So my compost is very nitrogen-rich since my yard is mostly lawn and grass clippings are nitrogen-heavy. I read that hay, on the other hand, is carbon-rich. Since hay is just grass dried in the sun, am I correct that nitrogen actually becomes carbon after drying? I also read that dry leaves are good source of carbon, but wet leaves are not. I'm a bit confused, please advice me.


You are missing the fact that the ratio of carbon to nitrogen in organic material is nowhere near a 50/50 split. The difference between "nitrogen rich" and "nitrogen poor" is more like the difference between 25 parts carbon to 1 part nitrogen and 30 parts carbon to 1 part nitrogen, by weight.

The most common chemical compound in plant material is cellulose, which is roughly equal parts of carbon and oxygen by weight plus a few percent of hydrogen, and contains no nitrogen at all.

Nitrogen as an element is a gas (air is about 80% nitrogen) and most simple nitrogen compounds are gases and/or soluble in water, so nitrogen can easily be "lost" when grass is dried to turn it into hay, for example. The side effect of a small (1% or 2%) loss of the mass of nitrogen from the compost is not noticeable.

Wet leaves contain just as much carbon as dry leaves. The problem with composting wet leaves (or any other wet material) is that too much water excludes air from the compost pile, which inhibits the micro-organisms which produce aerobic decomposition and generate heat to sterilize weed seeds etc.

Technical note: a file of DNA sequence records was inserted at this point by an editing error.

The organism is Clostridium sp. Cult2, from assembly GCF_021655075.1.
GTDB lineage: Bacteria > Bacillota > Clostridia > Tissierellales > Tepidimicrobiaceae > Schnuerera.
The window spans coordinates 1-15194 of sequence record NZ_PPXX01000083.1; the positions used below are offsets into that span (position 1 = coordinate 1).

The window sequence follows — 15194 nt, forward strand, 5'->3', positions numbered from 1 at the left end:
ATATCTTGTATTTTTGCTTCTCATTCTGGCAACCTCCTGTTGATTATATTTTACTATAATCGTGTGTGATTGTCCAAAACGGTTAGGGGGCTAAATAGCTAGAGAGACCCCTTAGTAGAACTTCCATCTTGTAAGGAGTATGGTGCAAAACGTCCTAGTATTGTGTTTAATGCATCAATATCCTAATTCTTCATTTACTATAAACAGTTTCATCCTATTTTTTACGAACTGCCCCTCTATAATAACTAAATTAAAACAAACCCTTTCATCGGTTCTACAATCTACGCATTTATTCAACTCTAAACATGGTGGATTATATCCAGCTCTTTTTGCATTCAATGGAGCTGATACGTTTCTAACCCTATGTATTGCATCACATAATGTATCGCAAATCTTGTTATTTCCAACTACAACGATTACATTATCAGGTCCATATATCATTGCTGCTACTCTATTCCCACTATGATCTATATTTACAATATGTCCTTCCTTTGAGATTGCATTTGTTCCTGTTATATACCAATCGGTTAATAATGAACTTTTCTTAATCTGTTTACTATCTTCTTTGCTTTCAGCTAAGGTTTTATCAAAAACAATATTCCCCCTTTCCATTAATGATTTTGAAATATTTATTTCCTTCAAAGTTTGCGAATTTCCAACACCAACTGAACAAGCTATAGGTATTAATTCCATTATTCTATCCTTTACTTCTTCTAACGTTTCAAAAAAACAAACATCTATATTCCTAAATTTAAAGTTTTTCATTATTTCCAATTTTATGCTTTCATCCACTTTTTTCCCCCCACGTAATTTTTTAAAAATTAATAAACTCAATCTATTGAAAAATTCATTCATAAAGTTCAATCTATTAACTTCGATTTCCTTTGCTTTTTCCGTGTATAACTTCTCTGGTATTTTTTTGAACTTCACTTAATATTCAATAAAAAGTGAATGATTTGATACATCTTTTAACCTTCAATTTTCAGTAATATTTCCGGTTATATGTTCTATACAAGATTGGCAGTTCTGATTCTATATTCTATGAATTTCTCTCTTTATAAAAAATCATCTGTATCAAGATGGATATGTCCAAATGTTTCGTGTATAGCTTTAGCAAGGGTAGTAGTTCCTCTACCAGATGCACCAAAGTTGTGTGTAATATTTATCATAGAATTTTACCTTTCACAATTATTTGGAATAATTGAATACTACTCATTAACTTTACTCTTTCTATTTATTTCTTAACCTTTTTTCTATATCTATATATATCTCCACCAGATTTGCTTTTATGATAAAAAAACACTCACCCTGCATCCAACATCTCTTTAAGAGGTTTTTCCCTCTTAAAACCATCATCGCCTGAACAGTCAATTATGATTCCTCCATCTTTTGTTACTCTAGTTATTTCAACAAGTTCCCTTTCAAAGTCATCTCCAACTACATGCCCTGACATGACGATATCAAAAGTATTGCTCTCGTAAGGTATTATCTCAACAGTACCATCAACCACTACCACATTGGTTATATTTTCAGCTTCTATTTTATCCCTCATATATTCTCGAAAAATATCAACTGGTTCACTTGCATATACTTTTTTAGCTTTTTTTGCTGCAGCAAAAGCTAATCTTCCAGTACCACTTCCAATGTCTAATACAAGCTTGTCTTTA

A compost pile which is too wet decomposes slowly and anaerobically, producing a horrible-smelling slimy mess instead of compost.

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    Thanks for sharing your knowledge. Is it better to have too dry compost rather than too wet one? I'm trying to find a perfect balance but so far it has been either ants in the bin (too dry) or smell (too wet). – Mr. Engineer Jun 3 at 14:21

Elements like carbon don't change into other elements (like nitrogen). The carbon that remains after the nitrogen is gone was already there to begin with, and it was there when the plants were alive, too. It's possible that some of the carbon was converted into another form, and maybe some got released as gas, somehow; but you're probably not going to get more carbon in the substance without living plants.

Bacteria can potentially sequester carbon, but the majority of the carbon we're talking about was probably put there by the plant itself.

So, in summary, wet leaves should still have just as much carbon in them as dry leaves, if we're talking about a single leaf. By weight, rather than by number of leaves, dry leaves should have more carbon, though. Wet leaves have nitrogen that dry leaves lack.

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